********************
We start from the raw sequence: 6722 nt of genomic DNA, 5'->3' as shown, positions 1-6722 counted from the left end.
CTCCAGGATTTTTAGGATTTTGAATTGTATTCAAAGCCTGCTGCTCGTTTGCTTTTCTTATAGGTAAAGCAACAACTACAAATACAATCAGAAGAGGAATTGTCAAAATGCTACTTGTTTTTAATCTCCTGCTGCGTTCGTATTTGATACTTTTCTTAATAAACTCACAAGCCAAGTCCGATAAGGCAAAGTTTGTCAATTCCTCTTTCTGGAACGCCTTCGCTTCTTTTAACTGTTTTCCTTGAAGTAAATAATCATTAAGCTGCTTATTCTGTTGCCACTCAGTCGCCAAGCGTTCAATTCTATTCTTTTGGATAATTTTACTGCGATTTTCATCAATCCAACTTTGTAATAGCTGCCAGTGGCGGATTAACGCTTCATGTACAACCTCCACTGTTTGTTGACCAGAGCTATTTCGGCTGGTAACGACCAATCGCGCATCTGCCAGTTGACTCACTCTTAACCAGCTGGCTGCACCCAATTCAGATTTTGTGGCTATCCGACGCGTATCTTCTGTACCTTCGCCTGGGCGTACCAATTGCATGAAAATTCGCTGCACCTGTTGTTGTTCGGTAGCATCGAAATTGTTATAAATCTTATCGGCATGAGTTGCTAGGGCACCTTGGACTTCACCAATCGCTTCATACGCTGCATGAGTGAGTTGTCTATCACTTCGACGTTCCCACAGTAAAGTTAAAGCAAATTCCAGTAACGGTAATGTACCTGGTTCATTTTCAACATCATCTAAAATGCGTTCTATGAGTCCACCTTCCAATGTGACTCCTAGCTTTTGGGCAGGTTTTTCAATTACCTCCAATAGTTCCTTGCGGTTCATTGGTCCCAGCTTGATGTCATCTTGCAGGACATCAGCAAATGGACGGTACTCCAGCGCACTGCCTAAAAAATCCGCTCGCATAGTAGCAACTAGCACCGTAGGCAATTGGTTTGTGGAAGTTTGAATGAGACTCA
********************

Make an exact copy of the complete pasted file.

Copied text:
We start from the raw sequence: 6722 nt of genomic DNA, 5'->3' as shown, positions 1-6722 counted from the left end.
CTCCAGGATTTTTAGGATTTTGAATTGTATTCAAAGCCTGCTGCTCGTTTGCTTTTCTTATAGGTAAAGCAACAACTACAAATACAATCAGAAGAGGAATTGTCAAAATGCTACTTGTTTTTAATCTCCTGCTGCGTTCGTATTTGATACTTTTCTTAATAAACTCACAAGCCAAGTCCGATAAGGCAAAGTTTGTCAATTCCTCTTTCTGGAACGCCTTCGCTTCTTTTAACTGTTTTCCTTGAAGTAAATAATCATTAAGCTGCTTATTCTGTTGCCACTCAGTCGCCAAGCGTTCAATTCTATTCTTTTGGATAATTTTACTGCGATTTTCATCAATCCAACTTTGTAATAGCTGCCAGTGGCGGATTAACGCTTCATGTACAACCTCCACTGTTTGTTGACCAGAGCTATTTCGGCTGGTAACGACCAATCGCGCATCTGCCAGTTGACTCACTCTTAACCAGCTGGCTGCACCCAATTCAGATTTTGTGGCTATCCGACGCGTATCTTCTGTACCTTCGCCTGGGCGTACCAATTGCATGAAAATTCGCTGCACCTGTTGTTGTTCGGTAGCATCGAAATTGTTATAAATCTTATCGGCATGAGTTGCTAGGGCACCTTGGACTTCACCAATCGCTTCATACGCTGCATGAGTGAGTTGTCTATCACTTCGACGTTCCCACAGTAAAGTTAAAGCAAATTCCAGTAACGGTAATGTACCTGGTTCATTTTCAACATCATCTAAAATGCGTTCTATGAGTCCACCTTCCAATGTGACTCCTAGCTTTTGGGCAGGTTTTTCAATTACCTCCAATAGTTCCTTGCGGTTCATTGGTCCCAGCTTGATGTCATCTTGCAGGACATCAGCAAATGGACGGTACTCCAGCGCACTGCCTAAAAAATCCGCTCGCATAGTAGCAACTAGCACCGTAGGCAATTGGTTTGTGGAAGTTTGAATGAGACTCA